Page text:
Researchers from the Georgia Institute of Technology have found that the same silver-oxide film used in conventional photographic film may be used as a high-density optical-disk storage medium. By illuminating a 20-nanometer-thick silver-oxide film with a fine point of blue light at 515 nanometer wavelength, silver nanoclusters with as few as eight atoms are made photoactive. Longer wavelength light shined on the film can then be used to read the original photoactivity without destroying it. The nano-scale size of the write area raises the possibility of extremely high-density storage. Though this phenomenon had been noted before, this is the first time that it has been duplicated in conditions other than rare gas environments at extremely low cryogenic temperatures.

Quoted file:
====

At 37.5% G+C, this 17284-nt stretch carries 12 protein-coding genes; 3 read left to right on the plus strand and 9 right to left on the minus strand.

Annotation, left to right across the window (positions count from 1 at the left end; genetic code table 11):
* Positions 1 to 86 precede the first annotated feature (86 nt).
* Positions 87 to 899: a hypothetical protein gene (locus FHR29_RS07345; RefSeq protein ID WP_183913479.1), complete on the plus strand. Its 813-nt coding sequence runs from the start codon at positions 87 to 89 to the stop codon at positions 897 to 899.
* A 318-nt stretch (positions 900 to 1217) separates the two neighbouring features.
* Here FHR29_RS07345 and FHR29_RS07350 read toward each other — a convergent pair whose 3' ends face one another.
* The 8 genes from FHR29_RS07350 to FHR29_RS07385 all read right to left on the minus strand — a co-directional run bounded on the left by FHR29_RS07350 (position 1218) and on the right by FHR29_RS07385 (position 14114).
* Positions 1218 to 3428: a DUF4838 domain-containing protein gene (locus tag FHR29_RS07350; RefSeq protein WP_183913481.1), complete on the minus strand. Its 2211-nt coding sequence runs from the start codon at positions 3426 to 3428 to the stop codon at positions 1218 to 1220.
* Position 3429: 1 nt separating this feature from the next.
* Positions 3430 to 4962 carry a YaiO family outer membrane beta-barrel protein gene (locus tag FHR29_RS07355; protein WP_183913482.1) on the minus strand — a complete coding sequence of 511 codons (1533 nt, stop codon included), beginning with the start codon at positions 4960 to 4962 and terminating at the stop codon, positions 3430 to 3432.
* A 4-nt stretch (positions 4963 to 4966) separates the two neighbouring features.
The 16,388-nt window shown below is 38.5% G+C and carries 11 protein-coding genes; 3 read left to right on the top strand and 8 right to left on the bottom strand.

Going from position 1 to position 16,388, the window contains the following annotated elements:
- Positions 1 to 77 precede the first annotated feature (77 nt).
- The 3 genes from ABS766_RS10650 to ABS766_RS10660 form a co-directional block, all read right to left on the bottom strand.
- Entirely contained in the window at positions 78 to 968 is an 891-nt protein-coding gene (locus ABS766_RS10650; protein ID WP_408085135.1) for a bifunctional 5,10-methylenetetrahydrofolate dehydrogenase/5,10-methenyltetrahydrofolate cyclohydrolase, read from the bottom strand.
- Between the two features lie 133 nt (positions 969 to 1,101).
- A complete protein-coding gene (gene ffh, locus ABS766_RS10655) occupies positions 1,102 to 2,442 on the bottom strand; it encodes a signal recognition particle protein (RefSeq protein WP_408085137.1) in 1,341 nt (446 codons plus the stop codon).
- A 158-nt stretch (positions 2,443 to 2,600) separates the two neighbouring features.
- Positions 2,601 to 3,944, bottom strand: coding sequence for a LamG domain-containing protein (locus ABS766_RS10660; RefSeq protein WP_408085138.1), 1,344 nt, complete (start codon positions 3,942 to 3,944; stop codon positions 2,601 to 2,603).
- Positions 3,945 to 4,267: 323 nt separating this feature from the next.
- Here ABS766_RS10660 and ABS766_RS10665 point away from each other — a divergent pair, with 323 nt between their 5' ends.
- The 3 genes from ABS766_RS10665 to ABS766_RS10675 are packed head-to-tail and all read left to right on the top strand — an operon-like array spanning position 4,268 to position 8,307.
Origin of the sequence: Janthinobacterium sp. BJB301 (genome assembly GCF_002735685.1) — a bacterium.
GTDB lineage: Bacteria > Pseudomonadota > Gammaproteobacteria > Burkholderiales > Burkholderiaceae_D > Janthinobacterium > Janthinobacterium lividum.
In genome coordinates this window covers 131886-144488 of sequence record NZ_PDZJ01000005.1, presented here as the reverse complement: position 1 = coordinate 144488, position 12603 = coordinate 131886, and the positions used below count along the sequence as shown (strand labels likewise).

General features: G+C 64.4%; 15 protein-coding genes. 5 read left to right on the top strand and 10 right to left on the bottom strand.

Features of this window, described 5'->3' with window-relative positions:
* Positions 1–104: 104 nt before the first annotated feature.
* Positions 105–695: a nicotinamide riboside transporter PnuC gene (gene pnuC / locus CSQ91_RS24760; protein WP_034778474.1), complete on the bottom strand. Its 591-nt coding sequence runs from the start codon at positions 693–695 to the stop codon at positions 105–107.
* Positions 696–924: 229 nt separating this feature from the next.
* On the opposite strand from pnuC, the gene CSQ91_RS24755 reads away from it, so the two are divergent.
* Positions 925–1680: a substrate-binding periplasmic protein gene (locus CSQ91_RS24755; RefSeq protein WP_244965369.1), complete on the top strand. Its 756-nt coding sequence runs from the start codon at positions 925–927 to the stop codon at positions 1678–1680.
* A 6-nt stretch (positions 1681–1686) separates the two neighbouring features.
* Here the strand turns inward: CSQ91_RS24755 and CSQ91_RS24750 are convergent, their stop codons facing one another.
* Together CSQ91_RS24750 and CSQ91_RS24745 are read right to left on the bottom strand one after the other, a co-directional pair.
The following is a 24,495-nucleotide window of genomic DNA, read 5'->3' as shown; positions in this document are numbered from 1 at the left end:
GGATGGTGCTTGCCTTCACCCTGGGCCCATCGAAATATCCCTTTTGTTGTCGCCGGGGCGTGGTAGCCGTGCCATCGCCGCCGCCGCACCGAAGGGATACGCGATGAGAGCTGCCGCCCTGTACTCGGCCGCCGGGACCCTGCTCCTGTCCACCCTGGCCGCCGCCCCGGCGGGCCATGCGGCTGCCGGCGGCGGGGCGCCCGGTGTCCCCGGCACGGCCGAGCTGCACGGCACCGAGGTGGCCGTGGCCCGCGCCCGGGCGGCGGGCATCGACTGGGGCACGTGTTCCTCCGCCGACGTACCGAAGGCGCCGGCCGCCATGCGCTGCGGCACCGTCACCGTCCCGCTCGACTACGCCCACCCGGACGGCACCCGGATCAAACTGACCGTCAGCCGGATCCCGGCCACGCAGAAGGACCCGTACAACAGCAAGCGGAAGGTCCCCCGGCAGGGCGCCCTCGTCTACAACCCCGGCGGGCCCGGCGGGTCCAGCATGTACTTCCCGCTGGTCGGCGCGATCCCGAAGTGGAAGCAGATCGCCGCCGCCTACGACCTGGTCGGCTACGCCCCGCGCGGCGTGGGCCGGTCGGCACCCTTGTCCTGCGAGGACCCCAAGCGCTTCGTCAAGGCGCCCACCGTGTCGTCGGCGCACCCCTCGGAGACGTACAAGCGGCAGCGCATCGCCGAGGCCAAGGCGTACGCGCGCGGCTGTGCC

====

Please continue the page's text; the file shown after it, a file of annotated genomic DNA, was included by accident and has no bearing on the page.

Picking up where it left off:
The source article is at eetimes.com.